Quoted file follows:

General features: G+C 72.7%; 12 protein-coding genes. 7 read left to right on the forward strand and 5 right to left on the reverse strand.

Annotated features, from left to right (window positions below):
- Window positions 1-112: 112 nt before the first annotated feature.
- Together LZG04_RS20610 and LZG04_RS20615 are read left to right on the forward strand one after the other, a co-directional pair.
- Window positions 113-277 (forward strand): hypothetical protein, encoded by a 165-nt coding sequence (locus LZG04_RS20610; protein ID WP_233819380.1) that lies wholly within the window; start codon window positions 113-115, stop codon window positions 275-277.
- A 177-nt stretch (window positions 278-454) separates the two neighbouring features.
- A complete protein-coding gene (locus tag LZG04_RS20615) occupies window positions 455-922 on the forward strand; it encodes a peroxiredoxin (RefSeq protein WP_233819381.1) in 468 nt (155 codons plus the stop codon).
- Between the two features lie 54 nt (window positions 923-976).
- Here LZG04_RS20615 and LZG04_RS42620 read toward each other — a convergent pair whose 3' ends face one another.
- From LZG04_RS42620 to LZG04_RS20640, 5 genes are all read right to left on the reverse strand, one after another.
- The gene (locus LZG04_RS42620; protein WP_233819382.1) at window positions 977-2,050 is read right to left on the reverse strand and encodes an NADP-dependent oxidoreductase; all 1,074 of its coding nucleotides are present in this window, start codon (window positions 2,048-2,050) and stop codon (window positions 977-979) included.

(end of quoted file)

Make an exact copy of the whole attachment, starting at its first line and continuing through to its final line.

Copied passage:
General features: G+C 72.7%; 12 protein-coding genes. 7 read left to right on the forward strand and 5 right to left on the reverse strand.

Annotated features, from left to right (window positions below):
- Window positions 1-112: 112 nt before the first annotated feature.
- Together LZG04_RS20610 and LZG04_RS20615 are read left to right on the forward strand one after the other, a co-directional pair.
- Window positions 113-277 (forward strand): hypothetical protein, encoded by a 165-nt coding sequence (locus LZG04_RS20610; protein ID WP_233819380.1) that lies wholly within the window; start codon window positions 113-115, stop codon window positions 275-277.
- A 177-nt stretch (window positions 278-454) separates the two neighbouring features.
- A complete protein-coding gene (locus tag LZG04_RS20615) occupies window positions 455-922 on the forward strand; it encodes a peroxiredoxin (RefSeq protein WP_233819381.1) in 468 nt (155 codons plus the stop codon).
- Between the two features lie 54 nt (window positions 923-976).
- Here LZG04_RS20615 and LZG04_RS42620 read toward each other — a convergent pair whose 3' ends face one another.
- From LZG04_RS42620 to LZG04_RS20640, 5 genes are all read right to left on the reverse strand, one after another.
- The gene (locus LZG04_RS42620; protein WP_233819382.1) at window positions 977-2,050 is read right to left on the reverse strand and encodes an NADP-dependent oxidoreductase; all 1,074 of its coding nucleotides are present in this window, start codon (window positions 2,048-2,050) and stop codon (window positions 977-979) included.